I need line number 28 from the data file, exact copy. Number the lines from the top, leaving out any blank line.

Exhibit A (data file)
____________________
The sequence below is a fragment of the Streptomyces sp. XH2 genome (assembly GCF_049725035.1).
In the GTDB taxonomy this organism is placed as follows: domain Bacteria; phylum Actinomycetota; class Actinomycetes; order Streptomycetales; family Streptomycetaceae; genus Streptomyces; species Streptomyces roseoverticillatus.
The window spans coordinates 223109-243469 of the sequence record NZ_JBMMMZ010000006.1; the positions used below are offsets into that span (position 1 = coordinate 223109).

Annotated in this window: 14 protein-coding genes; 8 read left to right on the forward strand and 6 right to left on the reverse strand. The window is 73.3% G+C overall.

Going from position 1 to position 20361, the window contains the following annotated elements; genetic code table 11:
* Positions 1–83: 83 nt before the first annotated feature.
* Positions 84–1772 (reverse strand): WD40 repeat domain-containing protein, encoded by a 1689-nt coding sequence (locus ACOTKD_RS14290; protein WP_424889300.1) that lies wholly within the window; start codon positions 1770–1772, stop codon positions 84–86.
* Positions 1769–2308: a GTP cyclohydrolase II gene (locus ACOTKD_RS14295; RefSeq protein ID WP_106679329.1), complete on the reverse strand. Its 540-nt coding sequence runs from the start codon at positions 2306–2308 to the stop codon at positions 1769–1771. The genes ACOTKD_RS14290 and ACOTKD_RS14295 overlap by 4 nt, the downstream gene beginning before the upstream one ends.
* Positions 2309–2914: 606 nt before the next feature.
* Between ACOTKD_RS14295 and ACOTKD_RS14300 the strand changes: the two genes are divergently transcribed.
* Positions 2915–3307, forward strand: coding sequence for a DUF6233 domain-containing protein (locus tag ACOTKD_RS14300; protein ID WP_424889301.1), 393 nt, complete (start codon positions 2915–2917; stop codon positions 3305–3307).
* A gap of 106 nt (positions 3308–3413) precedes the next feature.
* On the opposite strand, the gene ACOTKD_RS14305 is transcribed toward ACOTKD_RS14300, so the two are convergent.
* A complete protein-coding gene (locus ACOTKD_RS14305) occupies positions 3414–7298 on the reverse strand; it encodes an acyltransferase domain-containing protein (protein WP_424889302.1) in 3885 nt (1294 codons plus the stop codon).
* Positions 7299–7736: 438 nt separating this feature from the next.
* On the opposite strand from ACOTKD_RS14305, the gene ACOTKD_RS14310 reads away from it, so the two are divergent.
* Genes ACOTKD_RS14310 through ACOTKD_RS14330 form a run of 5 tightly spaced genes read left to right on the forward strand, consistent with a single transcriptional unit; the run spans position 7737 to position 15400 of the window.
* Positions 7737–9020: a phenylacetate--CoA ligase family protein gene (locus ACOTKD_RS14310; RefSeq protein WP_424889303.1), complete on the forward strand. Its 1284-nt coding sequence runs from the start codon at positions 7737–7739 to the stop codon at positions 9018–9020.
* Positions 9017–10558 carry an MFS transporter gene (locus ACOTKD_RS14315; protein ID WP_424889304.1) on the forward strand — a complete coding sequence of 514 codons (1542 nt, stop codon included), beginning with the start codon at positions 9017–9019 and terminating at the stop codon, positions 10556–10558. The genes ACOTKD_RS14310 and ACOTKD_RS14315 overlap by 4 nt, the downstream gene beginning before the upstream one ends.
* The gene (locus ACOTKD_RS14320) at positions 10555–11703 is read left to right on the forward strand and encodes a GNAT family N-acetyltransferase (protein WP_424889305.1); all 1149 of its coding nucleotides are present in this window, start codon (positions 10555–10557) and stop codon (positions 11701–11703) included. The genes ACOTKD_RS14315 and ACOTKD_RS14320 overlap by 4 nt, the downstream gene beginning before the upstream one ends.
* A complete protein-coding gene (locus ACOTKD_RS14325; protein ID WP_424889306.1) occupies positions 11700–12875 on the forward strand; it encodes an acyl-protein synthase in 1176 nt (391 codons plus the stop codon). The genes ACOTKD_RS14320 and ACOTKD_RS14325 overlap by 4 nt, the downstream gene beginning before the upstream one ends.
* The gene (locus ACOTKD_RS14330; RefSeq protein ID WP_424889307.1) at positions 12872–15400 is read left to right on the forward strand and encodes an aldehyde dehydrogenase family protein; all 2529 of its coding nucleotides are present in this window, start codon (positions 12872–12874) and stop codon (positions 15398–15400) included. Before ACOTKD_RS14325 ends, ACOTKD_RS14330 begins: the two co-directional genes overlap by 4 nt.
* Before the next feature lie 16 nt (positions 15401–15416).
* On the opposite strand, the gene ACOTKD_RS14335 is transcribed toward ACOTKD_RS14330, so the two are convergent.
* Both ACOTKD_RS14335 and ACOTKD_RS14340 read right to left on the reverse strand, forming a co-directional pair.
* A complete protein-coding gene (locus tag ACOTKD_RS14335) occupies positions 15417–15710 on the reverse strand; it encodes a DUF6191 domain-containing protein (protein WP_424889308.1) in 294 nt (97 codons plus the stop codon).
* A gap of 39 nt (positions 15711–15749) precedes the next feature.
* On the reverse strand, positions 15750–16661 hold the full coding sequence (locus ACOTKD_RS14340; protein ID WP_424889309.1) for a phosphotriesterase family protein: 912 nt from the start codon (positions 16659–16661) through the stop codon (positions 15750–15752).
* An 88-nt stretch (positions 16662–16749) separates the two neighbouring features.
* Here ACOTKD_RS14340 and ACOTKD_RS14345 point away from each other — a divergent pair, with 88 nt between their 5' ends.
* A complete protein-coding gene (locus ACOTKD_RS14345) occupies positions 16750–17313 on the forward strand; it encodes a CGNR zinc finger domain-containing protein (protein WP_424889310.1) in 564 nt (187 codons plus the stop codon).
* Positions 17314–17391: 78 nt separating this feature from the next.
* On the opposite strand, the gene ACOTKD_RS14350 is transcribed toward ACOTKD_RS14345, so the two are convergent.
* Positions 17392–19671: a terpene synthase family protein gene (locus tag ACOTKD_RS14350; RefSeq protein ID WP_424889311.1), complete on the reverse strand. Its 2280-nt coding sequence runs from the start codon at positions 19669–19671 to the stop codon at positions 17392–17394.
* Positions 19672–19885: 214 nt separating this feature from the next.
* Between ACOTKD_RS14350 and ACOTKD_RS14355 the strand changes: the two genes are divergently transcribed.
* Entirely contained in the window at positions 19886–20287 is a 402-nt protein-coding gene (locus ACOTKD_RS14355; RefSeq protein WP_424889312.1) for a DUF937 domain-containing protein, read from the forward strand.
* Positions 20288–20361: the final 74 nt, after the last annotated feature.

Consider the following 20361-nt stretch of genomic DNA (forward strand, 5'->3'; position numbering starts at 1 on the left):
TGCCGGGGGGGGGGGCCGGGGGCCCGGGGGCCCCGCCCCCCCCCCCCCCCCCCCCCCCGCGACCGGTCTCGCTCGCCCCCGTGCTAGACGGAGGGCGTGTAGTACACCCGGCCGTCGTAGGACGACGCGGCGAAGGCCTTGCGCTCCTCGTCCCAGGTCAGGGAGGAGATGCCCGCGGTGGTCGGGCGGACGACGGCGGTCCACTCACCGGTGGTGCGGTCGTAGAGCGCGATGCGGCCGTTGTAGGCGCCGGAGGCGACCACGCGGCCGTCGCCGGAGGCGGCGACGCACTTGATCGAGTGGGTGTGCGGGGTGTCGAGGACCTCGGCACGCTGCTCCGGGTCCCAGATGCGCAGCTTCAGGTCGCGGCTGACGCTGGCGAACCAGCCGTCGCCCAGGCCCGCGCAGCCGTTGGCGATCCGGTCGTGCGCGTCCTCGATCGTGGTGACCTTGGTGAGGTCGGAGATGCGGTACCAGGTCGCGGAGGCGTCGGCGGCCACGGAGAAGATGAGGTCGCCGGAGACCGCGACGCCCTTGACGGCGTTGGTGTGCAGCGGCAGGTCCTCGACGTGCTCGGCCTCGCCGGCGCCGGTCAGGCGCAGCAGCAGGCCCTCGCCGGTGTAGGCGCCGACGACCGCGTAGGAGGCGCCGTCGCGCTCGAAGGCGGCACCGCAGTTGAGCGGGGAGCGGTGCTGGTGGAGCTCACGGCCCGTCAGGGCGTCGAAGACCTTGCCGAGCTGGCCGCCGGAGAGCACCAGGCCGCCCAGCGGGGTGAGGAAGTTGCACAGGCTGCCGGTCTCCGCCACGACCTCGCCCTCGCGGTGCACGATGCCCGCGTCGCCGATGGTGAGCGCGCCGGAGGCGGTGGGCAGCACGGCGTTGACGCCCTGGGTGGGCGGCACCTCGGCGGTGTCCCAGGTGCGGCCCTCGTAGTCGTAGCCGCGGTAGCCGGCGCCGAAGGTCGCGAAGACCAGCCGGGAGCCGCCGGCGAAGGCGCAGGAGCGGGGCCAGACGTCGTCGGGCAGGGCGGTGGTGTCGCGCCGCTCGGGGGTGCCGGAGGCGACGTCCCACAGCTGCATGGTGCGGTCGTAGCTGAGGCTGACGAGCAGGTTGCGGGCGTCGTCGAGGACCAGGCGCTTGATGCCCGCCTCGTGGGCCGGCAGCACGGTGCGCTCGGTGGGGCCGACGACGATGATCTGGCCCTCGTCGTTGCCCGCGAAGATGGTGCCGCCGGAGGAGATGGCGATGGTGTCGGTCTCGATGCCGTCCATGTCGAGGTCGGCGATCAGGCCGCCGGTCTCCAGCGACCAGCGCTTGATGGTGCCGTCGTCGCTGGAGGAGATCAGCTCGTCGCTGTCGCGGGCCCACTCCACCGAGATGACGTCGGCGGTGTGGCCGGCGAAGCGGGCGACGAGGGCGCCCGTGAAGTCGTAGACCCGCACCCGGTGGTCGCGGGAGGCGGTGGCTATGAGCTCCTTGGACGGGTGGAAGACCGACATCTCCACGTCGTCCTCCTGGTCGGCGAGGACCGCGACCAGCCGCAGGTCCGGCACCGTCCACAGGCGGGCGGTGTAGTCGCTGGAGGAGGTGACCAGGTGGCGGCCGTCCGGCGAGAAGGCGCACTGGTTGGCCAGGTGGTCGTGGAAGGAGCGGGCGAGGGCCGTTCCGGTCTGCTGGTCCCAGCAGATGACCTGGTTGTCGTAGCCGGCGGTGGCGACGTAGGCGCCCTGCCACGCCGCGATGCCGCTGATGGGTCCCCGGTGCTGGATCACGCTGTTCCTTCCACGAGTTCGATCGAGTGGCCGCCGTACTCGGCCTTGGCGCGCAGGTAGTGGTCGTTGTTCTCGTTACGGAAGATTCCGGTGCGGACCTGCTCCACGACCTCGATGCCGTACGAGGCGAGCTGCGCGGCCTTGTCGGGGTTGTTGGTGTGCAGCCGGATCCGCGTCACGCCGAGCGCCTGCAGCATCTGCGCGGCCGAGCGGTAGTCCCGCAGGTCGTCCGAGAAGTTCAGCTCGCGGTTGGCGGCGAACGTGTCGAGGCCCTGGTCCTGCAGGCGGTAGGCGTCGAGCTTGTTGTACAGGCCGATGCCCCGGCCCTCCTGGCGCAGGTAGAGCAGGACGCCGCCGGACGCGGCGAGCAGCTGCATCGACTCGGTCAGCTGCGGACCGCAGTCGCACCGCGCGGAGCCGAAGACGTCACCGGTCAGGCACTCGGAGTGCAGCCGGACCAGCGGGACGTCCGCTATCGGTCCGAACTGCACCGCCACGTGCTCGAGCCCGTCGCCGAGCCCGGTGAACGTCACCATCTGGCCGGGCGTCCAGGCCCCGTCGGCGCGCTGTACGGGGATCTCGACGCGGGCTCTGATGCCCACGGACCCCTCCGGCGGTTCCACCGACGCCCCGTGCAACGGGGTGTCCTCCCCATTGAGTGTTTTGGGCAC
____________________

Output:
* On the reverse strand, positions 15750–16661 hold the full coding sequence (locus ACOTKD_RS14340; protein ID WP_424889309.1) for a phosphotriesterase family protein: 912 nt from the start codon (positions 16659–16661) through the stop codon (positions 15750–15752).